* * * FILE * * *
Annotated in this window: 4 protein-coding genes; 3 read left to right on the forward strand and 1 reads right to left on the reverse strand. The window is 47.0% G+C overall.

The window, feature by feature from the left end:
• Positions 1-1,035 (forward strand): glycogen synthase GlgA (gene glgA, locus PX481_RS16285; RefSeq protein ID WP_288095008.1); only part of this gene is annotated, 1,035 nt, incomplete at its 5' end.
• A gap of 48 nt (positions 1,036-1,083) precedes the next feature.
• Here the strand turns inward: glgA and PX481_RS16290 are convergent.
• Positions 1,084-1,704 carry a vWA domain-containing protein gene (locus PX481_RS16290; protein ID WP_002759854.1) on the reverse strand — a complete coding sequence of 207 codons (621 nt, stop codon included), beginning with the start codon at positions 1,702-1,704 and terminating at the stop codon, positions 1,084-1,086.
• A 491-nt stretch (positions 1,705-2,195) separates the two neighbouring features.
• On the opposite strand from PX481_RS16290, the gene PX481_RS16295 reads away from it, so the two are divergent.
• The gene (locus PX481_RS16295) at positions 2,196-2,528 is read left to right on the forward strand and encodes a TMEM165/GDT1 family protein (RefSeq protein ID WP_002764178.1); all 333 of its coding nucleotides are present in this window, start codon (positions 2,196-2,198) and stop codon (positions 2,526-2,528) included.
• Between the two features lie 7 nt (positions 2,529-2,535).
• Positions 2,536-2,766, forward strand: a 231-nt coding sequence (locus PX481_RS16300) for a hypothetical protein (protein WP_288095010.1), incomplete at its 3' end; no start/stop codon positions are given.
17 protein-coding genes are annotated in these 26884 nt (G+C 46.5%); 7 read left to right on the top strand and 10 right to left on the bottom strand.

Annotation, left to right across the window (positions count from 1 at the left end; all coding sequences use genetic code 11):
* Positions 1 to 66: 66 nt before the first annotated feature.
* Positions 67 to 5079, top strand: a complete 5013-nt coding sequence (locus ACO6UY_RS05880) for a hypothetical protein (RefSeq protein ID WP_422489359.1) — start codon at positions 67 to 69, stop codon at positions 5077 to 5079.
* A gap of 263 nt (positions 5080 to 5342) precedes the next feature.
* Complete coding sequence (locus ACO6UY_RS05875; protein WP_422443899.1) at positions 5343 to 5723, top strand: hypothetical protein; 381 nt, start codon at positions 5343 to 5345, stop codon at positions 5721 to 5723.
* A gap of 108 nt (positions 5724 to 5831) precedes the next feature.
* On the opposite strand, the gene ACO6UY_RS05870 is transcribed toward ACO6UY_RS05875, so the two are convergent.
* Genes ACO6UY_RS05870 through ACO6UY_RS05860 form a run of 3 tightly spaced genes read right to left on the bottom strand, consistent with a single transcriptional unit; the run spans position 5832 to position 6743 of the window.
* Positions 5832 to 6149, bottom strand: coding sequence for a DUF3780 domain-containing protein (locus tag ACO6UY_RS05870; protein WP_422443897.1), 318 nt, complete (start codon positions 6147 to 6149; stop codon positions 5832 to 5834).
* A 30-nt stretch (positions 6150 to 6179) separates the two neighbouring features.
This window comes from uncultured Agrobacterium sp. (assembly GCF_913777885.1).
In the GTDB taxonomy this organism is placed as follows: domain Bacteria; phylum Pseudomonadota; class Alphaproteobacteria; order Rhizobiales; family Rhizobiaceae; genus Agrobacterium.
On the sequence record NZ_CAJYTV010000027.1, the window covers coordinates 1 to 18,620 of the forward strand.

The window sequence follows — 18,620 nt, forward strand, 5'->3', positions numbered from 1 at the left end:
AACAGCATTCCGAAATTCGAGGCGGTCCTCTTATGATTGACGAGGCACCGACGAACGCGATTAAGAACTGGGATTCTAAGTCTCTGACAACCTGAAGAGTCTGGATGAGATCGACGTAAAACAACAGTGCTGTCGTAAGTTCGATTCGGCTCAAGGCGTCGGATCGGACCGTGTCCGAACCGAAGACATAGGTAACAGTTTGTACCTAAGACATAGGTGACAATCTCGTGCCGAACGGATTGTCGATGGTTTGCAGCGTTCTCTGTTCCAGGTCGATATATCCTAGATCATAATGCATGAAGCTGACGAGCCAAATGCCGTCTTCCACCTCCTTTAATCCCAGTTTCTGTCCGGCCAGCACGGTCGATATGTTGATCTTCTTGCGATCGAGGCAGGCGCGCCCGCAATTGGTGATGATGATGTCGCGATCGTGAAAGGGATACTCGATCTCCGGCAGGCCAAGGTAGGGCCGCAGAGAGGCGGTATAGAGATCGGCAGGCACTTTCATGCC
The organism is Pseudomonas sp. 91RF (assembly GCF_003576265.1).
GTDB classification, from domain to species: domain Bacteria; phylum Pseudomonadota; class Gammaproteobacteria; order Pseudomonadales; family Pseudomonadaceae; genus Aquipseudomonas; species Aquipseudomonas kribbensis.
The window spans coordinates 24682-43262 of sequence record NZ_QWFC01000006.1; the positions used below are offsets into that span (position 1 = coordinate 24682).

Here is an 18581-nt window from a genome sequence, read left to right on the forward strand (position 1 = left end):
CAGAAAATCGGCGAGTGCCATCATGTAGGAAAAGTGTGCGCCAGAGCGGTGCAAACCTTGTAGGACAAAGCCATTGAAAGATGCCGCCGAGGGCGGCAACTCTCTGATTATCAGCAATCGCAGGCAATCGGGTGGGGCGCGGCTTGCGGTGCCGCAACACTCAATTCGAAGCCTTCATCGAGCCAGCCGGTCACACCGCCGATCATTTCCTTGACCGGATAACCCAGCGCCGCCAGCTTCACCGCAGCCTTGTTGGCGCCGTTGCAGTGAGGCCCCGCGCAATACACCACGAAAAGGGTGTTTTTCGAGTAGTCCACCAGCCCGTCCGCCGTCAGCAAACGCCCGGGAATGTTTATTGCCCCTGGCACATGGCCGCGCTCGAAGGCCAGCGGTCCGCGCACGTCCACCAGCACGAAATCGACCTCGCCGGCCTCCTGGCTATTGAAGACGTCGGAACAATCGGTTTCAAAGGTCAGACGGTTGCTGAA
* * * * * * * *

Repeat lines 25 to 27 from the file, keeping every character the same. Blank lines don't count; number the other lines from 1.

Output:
On the sequence record NZ_CAJYTV010000027.1, the window covers coordinates 1 to 18,620 of the forward strand.

The window sequence follows — 18,620 nt, forward strand, 5'->3', positions numbered from 1 at the left end:
AACAGCATTCCGAAATTCGAGGCGGTCCTCTTATGATTGACGAGGCACCGACGAACGCGATTAAGAACTGGGATTCTAAGTCTCTGACAACCTGAAGAGTCTGGATGAGATCGACGTAAAACAACAGTGCTGTCGTAAGTTCGATTCGGCTCAAGGCGTCGGATCGGACCGTGTCCGAACCGAAGACATAGGTAACAGTTTGTACCTAAGACATAGGTGACAATCTCGTGCCGAACGGATTGTCGATGGTTTGCAGCGTTCTCTGTTCCAGGTCGATATATCCTAGATCATAATGCATGAAGCTGACGAGCCAAATGCCGTCTTCCACCTCCTTTAATCCCAGTTTCTGTCCGGCCAGCACGGTCGATATGTTGATCTTCTTGCGATCGAGGCAGGCGCGCCCGCAATTGGTGATGATGATGTCGCGATCGTGAAAGGGATACTCGATCTCCGGCAGGCCAAGGTAGGGCCGCAGAGAGGCGGTATAGAGATCGGCAGGCACTTTCATGCC